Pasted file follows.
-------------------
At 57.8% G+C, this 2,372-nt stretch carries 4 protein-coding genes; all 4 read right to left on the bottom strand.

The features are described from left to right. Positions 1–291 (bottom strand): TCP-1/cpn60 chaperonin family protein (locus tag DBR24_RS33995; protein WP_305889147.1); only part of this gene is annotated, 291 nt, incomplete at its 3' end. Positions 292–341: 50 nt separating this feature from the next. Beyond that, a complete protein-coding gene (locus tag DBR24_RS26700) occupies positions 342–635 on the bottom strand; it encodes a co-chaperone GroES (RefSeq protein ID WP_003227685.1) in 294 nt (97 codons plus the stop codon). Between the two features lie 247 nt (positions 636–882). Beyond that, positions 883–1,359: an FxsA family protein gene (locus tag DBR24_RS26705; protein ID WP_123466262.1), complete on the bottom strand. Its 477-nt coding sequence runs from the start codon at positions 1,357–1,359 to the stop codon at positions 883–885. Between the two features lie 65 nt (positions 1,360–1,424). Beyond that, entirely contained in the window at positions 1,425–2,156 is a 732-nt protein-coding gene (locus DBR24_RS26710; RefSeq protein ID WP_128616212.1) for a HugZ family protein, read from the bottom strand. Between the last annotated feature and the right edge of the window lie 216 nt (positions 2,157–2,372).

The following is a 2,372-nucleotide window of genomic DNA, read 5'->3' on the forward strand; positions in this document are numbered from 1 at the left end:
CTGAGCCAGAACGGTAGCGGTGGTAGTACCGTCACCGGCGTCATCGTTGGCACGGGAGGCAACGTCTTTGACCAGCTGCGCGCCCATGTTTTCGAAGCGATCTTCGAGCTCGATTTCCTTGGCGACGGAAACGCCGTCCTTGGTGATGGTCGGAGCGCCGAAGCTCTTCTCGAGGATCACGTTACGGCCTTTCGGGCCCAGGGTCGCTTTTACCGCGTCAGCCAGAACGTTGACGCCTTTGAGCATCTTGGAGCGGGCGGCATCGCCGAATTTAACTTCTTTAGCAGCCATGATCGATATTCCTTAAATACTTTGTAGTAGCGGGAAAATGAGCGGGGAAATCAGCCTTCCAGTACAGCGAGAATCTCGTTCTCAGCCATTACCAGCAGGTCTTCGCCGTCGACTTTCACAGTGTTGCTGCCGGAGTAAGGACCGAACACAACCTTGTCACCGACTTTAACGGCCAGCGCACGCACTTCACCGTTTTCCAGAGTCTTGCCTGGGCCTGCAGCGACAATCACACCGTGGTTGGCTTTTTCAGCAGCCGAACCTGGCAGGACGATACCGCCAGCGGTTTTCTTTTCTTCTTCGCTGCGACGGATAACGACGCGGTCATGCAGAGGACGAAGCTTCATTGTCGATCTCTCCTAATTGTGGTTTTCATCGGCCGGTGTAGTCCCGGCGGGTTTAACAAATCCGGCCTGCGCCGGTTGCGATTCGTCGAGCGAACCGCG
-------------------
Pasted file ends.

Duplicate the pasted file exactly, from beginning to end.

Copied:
At 57.8% G+C, this 2,372-nt stretch carries 4 protein-coding genes; all 4 read right to left on the bottom strand.

The features are described from left to right. Positions 1–291 (bottom strand): TCP-1/cpn60 chaperonin family protein (locus tag DBR24_RS33995; protein WP_305889147.1); only part of this gene is annotated, 291 nt, incomplete at its 3' end. Positions 292–341: 50 nt separating this feature from the next. Beyond that, a complete protein-coding gene (locus tag DBR24_RS26700) occupies positions 342–635 on the bottom strand; it encodes a co-chaperone GroES (RefSeq protein ID WP_003227685.1) in 294 nt (97 codons plus the stop codon). Between the two features lie 247 nt (positions 636–882). Beyond that, positions 883–1,359: an FxsA family protein gene (locus tag DBR24_RS26705; protein ID WP_123466262.1), complete on the bottom strand. Its 477-nt coding sequence runs from the start codon at positions 1,357–1,359 to the stop codon at positions 883–885. Between the two features lie 65 nt (positions 1,360–1,424). Beyond that, entirely contained in the window at positions 1,425–2,156 is a 732-nt protein-coding gene (locus DBR24_RS26710; RefSeq protein ID WP_128616212.1) for a HugZ family protein, read from the bottom strand. Between the last annotated feature and the right edge of the window lie 216 nt (positions 2,157–2,372).

The following is a 2,372-nucleotide window of genomic DNA, read 5'->3' on the forward strand; positions in this document are numbered from 1 at the left end:
CTGAGCCAGAACGGTAGCGGTGGTAGTACCGTCACCGGCGTCATCGTTGGCACGGGAGGCAACGTCTTTGACCAGCTGCGCGCCCATGTTTTCGAAGCGATCTTCGAGCTCGATTTCCTTGGCGACGGAAACGCCGTCCTTGGTGATGGTCGGAGCGCCGAAGCTCTTCTCGAGGATCACGTTACGGCCTTTCGGGCCCAGGGTCGCTTTTACCGCGTCAGCCAGAACGTTGACGCCTTTGAGCATCTTGGAGCGGGCGGCATCGCCGAATTTAACTTCTTTAGCAGCCATGATCGATATTCCTTAAATACTTTGTAGTAGCGGGAAAATGAGCGGGGAAATCAGCCTTCCAGTACAGCGAGAATCTCGTTCTCAGCCATTACCAGCAGGTCTTCGCCGTCGACTTTCACAGTGTTGCTGCCGGAGTAAGGACCGAACACAACCTTGTCACCGACTTTAACGGCCAGCGCACGCACTTCACCGTTTTCCAGAGTCTTGCCTGGGCCTGCAGCGACAATCACACCGTGGTTGGCTTTTTCAGCAGCCGAACCTGGCAGGACGATACCGCCAGCGGTTTTCTTTTCTTCTTCGCTGCGACGGATAACGACGCGGTCATGCAGAGGACGAAGCTTCATTGTCGATCTCTCCTAATTGTGGTTTTCATCGGCCGGTGTAGTCCCGGCGGGTTTAACAAATCCGGCCTGCGCCGGTTGCGATTCGTCGAGCGAACCGCG